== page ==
Wednesday, January 14, 2009

India IV: Driver's Education

Our car came to a sudden (by American standards — it was par for the course in India) stop in the middle of the highway about halfway from Delhi to Agra. Traffic had come to a complete standstill and we all got out to see what was happening. Apparently some car had broken down and the northbound drivers tried to swerve around it only to be stared down by southbound vehicles. Now this sort of thing happens all the time in India, but usually the traffic finds a way. But not this time. Traffic in both directions came to a standstill. Well, that was fine by us. We had been in the car for a couple of hours and could use a leg-stretch.

A man was standing on the side of the road with a monkey, so of course I paid my rupees and got to shake the monkey's hand. Then I realized that probably the last thing that monkey had done with that hand was throw feces at the previous tourist who came by. Eventually everything sorted itself out and the car got going again, but it was another three hours before I found a place to wash my hand, and so I spent the rest of the car ride holding my hand out in front of me, making sure it didn't come in contact with anything I might ever touch again.

But that was twelve years ago. Had things changed? Some of the major roads are a in a bit better repair, but it's still the same old hold-on-for-dear-life chaos as autorickshaws, cars, cows, chickens, dogs, pedestrians, beggars, lorries, and scooters all fight through on the same laneless roads. The Law of the Jungle is the only apparent rule of the road, as small things just make sure to get out of the way of bigger things.

The fascinating thing I learned this time around was the class distinction between the different types of drivers-for-hire. Of course, like anywhere else, the car you own has some status attached to it. My Gujarati host was beaming proud that the Ambassador he was driven to work in every day was the same car used by the top government officials. But as far as I could tell there was status attached to the drivers as well. The taxi drivers, for example, had visible contempt for the rickshaw drivers, who were far more interesting. So we'll start with them.

Perhaps it's the openness of the rickshaw itself, but their drivers tended to be chatterboxes. Even the guy in Ahmedabad who didn't speak a word of English was contantly gabbing away. Early in the day I'd point out places on the map for him to take us. Who needs a common language when you can just point to the intersection? Well, apparently map-reading isn't part of the standard public-school curriculum. It soon became clear that he couldn't decipher the map, and so we'd say the name of a place — Gandhi's Ashram, IMM — until he recognized it. He'd then pull over and chat with another driver or random person, who might have one direction for him, and when that direction exhausted itself he consulted someone else. Taking one direction-piece of the itinerary at a time, we'd inch closer to our destination and usually make it there (one particular aborted cafe trip excepted). This disinterest in navigation by map seemed pretty standard. One driver in Mumbai clearly only knew the names of the neighborhoods. You could say "Fort," but good luck trying to specify a building or a street.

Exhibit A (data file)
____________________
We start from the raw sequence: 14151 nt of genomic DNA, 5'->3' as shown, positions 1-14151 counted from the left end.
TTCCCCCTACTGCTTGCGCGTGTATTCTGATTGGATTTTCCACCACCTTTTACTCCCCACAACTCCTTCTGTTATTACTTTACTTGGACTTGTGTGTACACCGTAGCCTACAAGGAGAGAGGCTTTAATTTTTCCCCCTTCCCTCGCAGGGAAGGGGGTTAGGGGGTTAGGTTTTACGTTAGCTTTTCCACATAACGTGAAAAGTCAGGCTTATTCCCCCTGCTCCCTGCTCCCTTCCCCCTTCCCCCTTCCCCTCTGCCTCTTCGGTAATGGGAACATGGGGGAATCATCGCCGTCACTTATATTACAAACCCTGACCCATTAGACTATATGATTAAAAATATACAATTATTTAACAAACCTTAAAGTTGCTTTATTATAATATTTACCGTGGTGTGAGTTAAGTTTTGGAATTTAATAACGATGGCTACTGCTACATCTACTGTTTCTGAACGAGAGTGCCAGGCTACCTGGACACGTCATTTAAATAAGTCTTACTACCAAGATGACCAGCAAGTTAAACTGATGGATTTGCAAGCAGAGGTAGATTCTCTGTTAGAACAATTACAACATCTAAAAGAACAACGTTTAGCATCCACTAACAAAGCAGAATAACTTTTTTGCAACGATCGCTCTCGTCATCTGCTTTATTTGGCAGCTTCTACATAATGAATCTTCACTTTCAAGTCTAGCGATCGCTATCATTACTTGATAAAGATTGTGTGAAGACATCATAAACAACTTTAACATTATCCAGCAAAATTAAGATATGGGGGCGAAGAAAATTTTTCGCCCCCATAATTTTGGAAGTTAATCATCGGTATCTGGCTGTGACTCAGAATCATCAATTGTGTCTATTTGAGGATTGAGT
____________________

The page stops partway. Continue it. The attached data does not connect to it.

But this lack of basic skills one might associate with a driver-for-hire was made up for by the friendliness and casual nature with which they seemed to perform their duties. Our Ahmedabad driver would often stop off at his favorite local pit-stop for Masala Chai (no, not as good as Mom's). He'd bring us a cup and chat with his buddies while locals would come gawk at the white guys and some would practice a bit of English.

Local: Where from?
M: Chicago
L: [Blank stare]
M: US? United States?
L: [Blanker stare]
M: America
L: Ah-May-REEK-uh!
M: Yeah, Ahmayreekuh . . .

But these were some of the best bits of the India trip. None of the sites in Ahmedabad were particularly spectacular. OK, Gandhi's Ashram was very cool and the Indian Institute of Management designed by Louis Kahn was impressive, mostly because it felt like Stanford on the inside, but surrounded by high wall and barbed wire with the poverty of the city creeping right up to the walls. But chilling with the driver on the corner you could sit back, hang out, drink some tea, and watch the locals go about their business. In Udaipur, our rickshaw driver made two stops (to and from the Monsoon Palace — the worst-kept tourist site on the planet) at his local tobacconist to pick up some of Paan — the Betel leaf/nut mixture that Wikipedia describes as a "palate cleanser and breath freshener" — not sure about that, but it certainly turns your teeth red and makes you spit nasty red juice. The detour into his neighborhood was clearly the best part of that excursion. Kids played in the street, donkeys and cows strolled around, locals came by the water pump to wash their feet. Good stuff.

The taxi drivers weren't nearly as much fun. Sure, it was a more comfortable ride, but not much character, not much conversation and a guaranteed stop at the "best restaurant on the way" for mediocre food and a nice kickback to the driver. The driver from Osian to Jodhpur was kind enough to offer me what he called "opium" before he popped some sort of narcotic into his mouth to get him through the rest of the drive. At least he washed it down with some chai to keep him awake. The taxis did seal you off from the beggars and choking pollution, but they also sealed you off from the side streets, local tea-stops, conversation and all the sights and sounds that make it worth going to India in the first place . . .

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